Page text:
October 5, 2012

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The Sun Also Rises

image by Jordi Ortega

Last month LPOD featured a lower Sun view of the eastern half of Jordi's new image. With higher illumination many, but not all, of the domes disappear, but it is rather remarkable how well the ridges appear that define Lamont. The telescope and camera also did an excellent job of capturing detail inside craters, including the rough floor within Vitruvius, the "fallen over" central peak of Arago, the odd, gash-like western wall of Ross, and pit on the edge of Maskelyne's central mountain. (The Rukl maps linked below identify these named craters.) This image first brought to my attention what turns out to be a very unusual bright crater. Near the upper left, just above-right of Al-Bakri crater (I had to look up that one), is a very bright spot on the side of a mountain. The LRO QuickMap shows it to be a small, young impact crater, of course, surrounded by a bright nimbus. Zooming in to the NAC images reveals a surprise, confirmed by altimetry measurements. This is not a typical fresh crater for it lacks a flat floor, and in fact it hardly is a crater. Altimetry crossections just barely reveal the rims and floor, for the crater is very shallow and the topography is dominated by the slope of the mountain.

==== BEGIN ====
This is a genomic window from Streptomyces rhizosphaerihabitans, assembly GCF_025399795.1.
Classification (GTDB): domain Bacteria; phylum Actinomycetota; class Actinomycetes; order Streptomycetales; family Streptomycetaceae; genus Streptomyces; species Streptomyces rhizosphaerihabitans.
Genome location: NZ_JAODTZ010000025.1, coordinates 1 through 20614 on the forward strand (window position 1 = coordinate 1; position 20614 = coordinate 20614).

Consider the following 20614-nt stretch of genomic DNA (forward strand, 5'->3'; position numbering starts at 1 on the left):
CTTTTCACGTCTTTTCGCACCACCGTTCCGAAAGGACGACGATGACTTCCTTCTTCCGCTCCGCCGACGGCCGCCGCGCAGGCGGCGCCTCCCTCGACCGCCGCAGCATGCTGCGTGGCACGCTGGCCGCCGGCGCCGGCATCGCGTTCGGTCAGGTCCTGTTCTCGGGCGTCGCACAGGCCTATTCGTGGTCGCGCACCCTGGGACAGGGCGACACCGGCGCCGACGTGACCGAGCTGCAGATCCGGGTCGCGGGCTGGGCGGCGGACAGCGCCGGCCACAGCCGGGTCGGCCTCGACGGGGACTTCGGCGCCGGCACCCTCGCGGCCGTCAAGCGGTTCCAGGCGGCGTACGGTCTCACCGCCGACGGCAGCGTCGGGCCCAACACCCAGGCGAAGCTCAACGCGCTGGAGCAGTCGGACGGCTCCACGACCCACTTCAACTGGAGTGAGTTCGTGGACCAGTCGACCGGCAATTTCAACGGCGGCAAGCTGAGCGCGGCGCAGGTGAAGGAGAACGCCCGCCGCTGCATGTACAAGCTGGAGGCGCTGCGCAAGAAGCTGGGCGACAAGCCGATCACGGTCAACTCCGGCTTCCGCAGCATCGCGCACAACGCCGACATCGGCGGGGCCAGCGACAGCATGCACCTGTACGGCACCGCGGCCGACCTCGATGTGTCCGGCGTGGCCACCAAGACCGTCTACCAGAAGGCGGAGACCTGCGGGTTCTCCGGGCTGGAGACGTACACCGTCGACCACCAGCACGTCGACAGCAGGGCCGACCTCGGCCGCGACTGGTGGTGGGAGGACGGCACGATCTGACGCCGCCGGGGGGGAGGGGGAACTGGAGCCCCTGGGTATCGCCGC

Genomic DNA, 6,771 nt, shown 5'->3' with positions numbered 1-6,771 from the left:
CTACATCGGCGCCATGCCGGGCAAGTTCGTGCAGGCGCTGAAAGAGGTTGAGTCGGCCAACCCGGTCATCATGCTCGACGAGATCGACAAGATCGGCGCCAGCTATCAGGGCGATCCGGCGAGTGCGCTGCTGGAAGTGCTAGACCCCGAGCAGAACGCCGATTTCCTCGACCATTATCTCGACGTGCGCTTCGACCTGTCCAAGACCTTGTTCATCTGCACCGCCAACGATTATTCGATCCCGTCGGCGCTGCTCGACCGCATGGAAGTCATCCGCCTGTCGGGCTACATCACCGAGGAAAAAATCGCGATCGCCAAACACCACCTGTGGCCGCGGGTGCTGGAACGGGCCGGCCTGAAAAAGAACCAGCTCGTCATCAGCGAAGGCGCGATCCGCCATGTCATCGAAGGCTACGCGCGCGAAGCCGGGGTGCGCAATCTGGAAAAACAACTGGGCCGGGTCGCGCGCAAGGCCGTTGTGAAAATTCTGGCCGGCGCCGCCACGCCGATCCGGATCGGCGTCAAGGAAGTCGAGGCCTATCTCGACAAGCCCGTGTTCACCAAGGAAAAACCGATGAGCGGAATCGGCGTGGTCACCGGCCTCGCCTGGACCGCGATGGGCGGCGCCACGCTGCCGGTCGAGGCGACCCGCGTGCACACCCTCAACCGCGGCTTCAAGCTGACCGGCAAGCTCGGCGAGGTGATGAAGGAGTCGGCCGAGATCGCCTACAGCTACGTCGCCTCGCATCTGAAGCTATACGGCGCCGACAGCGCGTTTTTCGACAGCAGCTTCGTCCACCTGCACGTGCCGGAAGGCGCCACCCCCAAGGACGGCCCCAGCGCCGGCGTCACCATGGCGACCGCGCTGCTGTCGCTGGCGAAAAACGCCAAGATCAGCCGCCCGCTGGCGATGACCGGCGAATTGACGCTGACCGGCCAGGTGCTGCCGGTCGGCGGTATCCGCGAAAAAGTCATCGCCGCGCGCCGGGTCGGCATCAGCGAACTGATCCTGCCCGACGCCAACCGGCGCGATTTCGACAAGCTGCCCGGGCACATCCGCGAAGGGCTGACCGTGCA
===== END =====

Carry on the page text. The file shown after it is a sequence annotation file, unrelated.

Chuck Wood

Technical Details
Oct 3, 2012; 23:04:52. Celestron HD Edge 11" at f/10. Dmk 31 camera. Filter Baader Is pass.

Related Links
Rükl plates 35 & 36

Yesterday's LPOD: Debate Moon

Tomorrow's LPOD: An Overlooked Gem


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